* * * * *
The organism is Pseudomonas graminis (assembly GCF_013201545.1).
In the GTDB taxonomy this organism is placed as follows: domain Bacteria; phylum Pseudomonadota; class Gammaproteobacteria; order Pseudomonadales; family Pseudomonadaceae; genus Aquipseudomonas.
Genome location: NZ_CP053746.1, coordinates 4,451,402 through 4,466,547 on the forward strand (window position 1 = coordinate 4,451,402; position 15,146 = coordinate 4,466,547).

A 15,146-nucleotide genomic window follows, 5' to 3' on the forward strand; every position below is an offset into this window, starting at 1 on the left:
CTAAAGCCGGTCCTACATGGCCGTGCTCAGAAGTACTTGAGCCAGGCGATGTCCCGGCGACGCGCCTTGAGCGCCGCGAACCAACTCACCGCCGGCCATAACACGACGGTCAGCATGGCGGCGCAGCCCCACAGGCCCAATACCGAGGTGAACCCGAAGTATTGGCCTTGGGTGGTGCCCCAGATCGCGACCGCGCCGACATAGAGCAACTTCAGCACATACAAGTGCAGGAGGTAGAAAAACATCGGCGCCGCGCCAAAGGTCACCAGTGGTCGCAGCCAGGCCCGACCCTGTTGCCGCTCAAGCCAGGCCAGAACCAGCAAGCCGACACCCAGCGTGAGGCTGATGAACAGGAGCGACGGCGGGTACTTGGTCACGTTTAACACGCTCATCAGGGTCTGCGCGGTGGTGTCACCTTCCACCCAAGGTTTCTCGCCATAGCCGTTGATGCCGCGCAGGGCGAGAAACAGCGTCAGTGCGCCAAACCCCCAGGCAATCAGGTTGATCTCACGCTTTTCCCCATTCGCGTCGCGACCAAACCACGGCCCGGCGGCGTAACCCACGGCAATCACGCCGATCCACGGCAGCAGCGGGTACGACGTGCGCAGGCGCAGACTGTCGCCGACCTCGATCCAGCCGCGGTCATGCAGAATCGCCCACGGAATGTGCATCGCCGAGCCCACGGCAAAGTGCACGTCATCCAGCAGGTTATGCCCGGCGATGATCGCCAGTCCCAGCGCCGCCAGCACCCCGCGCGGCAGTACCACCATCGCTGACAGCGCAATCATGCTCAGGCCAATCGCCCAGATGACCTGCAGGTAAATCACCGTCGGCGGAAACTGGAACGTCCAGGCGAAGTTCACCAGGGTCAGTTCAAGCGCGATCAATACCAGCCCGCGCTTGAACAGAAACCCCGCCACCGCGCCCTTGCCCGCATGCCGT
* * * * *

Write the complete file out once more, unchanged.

The organism is Pseudomonas graminis (assembly GCF_013201545.1).
In the GTDB taxonomy this organism is placed as follows: domain Bacteria; phylum Pseudomonadota; class Gammaproteobacteria; order Pseudomonadales; family Pseudomonadaceae; genus Aquipseudomonas.
Genome location: NZ_CP053746.1, coordinates 4,451,402 through 4,466,547 on the forward strand (window position 1 = coordinate 4,451,402; position 15,146 = coordinate 4,466,547).

A 15,146-nucleotide genomic window follows, 5' to 3' on the forward strand; every position below is an offset into this window, starting at 1 on the left:
CTAAAGCCGGTCCTACATGGCCGTGCTCAGAAGTACTTGAGCCAGGCGATGTCCCGGCGACGCGCCTTGAGCGCCGCGAACCAACTCACCGCCGGCCATAACACGACGGTCAGCATGGCGGCGCAGCCCCACAGGCCCAATACCGAGGTGAACCCGAAGTATTGGCCTTGGGTGGTGCCCCAGATCGCGACCGCGCCGACATAGAGCAACTTCAGCACATACAAGTGCAGGAGGTAGAAAAACATCGGCGCCGCGCCAAAGGTCACCAGTGGTCGCAGCCAGGCCCGACCCTGTTGCCGCTCAAGCCAGGCCAGAACCAGCAAGCCGACACCCAGCGTGAGGCTGATGAACAGGAGCGACGGCGGGTACTTGGTCACGTTTAACACGCTCATCAGGGTCTGCGCGGTGGTGTCACCTTCCACCCAAGGTTTCTCGCCATAGCCGTTGATGCCGCGCAGGGCGAGAAACAGCGTCAGTGCGCCAAACCCCCAGGCAATCAGGTTGATCTCACGCTTTTCCCCATTCGCGTCGCGACCAAACCACGGCCCGGCGGCGTAACCCACGGCAATCACGCCGATCCACGGCAGCAGCGGGTACGACGTGCGCAGGCGCAGACTGTCGCCGACCTCGATCCAGCCGCGGTCATGCAGAATCGCCCACGGAATGTGCATCGCCGAGCCCACGGCAAAGTGCACGTCATCCAGCAGGTTATGCCCGGCGATGATCGCCAGTCCCAGCGCCGCCAGCACCCCGCGCGGCAGTACCACCATCGCTGACAGCGCAATCATGCTCAGGCCAATCGCCCAGATGACCTGCAGGTAAATCACCGTCGGCGGAAACTGGAACGTCCAGGCGAAGTTCACCAGGGTCAGTTCAAGCGCGATCAATACCAGCCCGCGCTTGAACAGAAACCCCGCCACCGCGCCCTTGCCCGCATGCCGT